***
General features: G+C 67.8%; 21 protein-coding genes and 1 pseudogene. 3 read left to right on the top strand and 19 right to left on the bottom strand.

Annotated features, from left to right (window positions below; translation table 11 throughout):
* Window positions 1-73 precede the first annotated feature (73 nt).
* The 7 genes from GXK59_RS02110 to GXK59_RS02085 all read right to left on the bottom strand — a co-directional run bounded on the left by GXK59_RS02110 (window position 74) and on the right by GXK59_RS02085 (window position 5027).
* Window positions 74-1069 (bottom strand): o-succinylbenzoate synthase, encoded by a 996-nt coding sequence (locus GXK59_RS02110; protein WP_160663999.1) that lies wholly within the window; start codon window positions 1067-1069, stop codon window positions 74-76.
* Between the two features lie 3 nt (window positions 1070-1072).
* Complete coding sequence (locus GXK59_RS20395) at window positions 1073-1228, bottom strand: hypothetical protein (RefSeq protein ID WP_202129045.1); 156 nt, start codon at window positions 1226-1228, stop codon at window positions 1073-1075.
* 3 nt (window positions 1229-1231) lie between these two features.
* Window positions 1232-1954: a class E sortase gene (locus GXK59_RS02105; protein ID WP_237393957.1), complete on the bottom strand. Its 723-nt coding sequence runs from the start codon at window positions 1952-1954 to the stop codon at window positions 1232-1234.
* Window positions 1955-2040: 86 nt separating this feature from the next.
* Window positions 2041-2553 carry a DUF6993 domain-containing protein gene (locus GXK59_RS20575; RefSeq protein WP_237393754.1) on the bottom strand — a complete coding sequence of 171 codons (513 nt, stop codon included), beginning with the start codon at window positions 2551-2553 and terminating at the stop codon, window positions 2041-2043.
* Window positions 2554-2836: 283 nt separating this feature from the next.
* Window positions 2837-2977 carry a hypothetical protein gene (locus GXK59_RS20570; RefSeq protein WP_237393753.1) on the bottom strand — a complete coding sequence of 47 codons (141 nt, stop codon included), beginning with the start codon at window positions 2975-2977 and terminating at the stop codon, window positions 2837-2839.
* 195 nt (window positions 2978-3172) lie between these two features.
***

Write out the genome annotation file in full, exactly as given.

General features: G+C 67.8%; 21 protein-coding genes and 1 pseudogene. 3 read left to right on the top strand and 19 right to left on the bottom strand.

Annotated features, from left to right (window positions below; translation table 11 throughout):
* Window positions 1-73 precede the first annotated feature (73 nt).
* The 7 genes from GXK59_RS02110 to GXK59_RS02085 all read right to left on the bottom strand — a co-directional run bounded on the left by GXK59_RS02110 (window position 74) and on the right by GXK59_RS02085 (window position 5027).
* Window positions 74-1069 (bottom strand): o-succinylbenzoate synthase, encoded by a 996-nt coding sequence (locus GXK59_RS02110; protein WP_160663999.1) that lies wholly within the window; start codon window positions 1067-1069, stop codon window positions 74-76.
* Between the two features lie 3 nt (window positions 1070-1072).
* Complete coding sequence (locus GXK59_RS20395) at window positions 1073-1228, bottom strand: hypothetical protein (RefSeq protein ID WP_202129045.1); 156 nt, start codon at window positions 1226-1228, stop codon at window positions 1073-1075.
* 3 nt (window positions 1229-1231) lie between these two features.
* Window positions 1232-1954: a class E sortase gene (locus GXK59_RS02105; protein ID WP_237393957.1), complete on the bottom strand. Its 723-nt coding sequence runs from the start codon at window positions 1952-1954 to the stop codon at window positions 1232-1234.
* Window positions 1955-2040: 86 nt separating this feature from the next.
* Window positions 2041-2553 carry a DUF6993 domain-containing protein gene (locus GXK59_RS20575; RefSeq protein WP_237393754.1) on the bottom strand — a complete coding sequence of 171 codons (513 nt, stop codon included), beginning with the start codon at window positions 2551-2553 and terminating at the stop codon, window positions 2041-2043.
* Window positions 2554-2836: 283 nt separating this feature from the next.
* Window positions 2837-2977 carry a hypothetical protein gene (locus GXK59_RS20570; RefSeq protein WP_237393753.1) on the bottom strand — a complete coding sequence of 47 codons (141 nt, stop codon included), beginning with the start codon at window positions 2975-2977 and terminating at the stop codon, window positions 2837-2839.
* 195 nt (window positions 2978-3172) lie between these two features.